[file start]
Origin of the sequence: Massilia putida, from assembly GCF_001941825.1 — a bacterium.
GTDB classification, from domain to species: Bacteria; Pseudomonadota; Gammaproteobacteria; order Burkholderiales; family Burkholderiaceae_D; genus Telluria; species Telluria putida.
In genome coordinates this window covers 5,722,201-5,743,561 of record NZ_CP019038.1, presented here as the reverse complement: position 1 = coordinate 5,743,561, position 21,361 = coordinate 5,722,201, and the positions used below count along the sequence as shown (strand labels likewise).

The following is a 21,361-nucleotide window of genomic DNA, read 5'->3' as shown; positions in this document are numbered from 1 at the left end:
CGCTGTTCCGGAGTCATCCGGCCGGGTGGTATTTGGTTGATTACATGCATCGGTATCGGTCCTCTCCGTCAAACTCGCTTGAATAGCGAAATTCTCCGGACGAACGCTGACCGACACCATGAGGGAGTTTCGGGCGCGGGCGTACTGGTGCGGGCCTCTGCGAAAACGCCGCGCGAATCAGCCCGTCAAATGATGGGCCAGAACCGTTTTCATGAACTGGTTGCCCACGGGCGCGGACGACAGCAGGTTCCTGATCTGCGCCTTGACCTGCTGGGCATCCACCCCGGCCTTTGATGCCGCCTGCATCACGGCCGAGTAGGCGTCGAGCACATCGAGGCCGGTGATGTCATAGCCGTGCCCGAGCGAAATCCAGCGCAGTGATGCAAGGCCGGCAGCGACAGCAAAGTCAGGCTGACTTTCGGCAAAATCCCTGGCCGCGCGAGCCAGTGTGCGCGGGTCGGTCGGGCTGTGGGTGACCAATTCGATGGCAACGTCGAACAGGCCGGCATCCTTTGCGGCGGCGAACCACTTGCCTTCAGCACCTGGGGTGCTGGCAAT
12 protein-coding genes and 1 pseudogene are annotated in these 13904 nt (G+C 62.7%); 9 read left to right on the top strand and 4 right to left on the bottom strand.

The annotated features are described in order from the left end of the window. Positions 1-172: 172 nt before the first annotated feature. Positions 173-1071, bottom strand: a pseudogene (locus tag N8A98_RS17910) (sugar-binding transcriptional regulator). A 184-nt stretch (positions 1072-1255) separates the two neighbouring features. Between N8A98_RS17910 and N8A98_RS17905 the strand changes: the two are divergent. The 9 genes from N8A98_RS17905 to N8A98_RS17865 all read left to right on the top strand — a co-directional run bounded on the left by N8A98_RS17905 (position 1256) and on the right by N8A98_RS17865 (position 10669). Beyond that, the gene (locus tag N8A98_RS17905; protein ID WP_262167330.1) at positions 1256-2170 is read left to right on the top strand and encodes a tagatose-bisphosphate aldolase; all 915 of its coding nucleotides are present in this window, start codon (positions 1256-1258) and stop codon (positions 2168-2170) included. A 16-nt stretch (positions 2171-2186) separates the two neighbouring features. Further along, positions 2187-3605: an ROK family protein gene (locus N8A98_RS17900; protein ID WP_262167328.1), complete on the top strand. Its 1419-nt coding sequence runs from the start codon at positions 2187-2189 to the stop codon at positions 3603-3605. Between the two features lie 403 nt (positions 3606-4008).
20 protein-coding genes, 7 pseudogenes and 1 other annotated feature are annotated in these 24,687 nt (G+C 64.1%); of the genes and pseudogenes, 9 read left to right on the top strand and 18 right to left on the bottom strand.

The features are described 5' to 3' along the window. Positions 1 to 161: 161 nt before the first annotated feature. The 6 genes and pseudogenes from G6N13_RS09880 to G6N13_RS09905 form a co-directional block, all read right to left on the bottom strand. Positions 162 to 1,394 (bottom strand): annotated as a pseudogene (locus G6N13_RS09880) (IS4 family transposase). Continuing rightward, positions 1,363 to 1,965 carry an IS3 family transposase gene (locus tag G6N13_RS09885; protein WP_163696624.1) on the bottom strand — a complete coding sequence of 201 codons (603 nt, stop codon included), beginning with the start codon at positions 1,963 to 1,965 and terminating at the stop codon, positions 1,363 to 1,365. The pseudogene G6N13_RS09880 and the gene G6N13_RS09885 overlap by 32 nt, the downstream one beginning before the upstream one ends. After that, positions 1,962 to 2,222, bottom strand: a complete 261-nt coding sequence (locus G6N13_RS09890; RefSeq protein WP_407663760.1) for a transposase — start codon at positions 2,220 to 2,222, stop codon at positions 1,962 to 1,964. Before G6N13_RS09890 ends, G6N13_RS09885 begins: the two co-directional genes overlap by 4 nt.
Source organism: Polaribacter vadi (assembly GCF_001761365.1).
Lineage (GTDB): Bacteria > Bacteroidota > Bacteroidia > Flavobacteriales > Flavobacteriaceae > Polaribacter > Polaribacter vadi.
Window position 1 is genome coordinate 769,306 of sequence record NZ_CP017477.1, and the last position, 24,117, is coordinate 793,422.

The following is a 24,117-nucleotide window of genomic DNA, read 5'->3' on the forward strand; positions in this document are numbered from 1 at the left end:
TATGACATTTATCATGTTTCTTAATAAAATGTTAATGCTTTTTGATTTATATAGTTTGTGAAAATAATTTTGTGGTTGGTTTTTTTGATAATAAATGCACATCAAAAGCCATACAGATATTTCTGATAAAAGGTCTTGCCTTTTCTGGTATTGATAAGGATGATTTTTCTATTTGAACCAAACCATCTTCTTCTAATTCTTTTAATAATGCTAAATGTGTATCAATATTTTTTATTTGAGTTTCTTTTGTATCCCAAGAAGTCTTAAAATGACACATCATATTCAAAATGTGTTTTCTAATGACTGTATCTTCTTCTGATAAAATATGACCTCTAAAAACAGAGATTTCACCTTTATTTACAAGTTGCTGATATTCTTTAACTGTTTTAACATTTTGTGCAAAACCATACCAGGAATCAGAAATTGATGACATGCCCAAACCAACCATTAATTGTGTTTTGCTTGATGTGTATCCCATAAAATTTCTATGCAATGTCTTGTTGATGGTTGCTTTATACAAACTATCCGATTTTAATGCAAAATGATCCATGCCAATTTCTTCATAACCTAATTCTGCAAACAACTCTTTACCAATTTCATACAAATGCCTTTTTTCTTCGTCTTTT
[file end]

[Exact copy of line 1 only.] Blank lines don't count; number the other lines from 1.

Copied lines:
Origin of the sequence: Massilia putida, from assembly GCF_001941825.1 — a bacterium.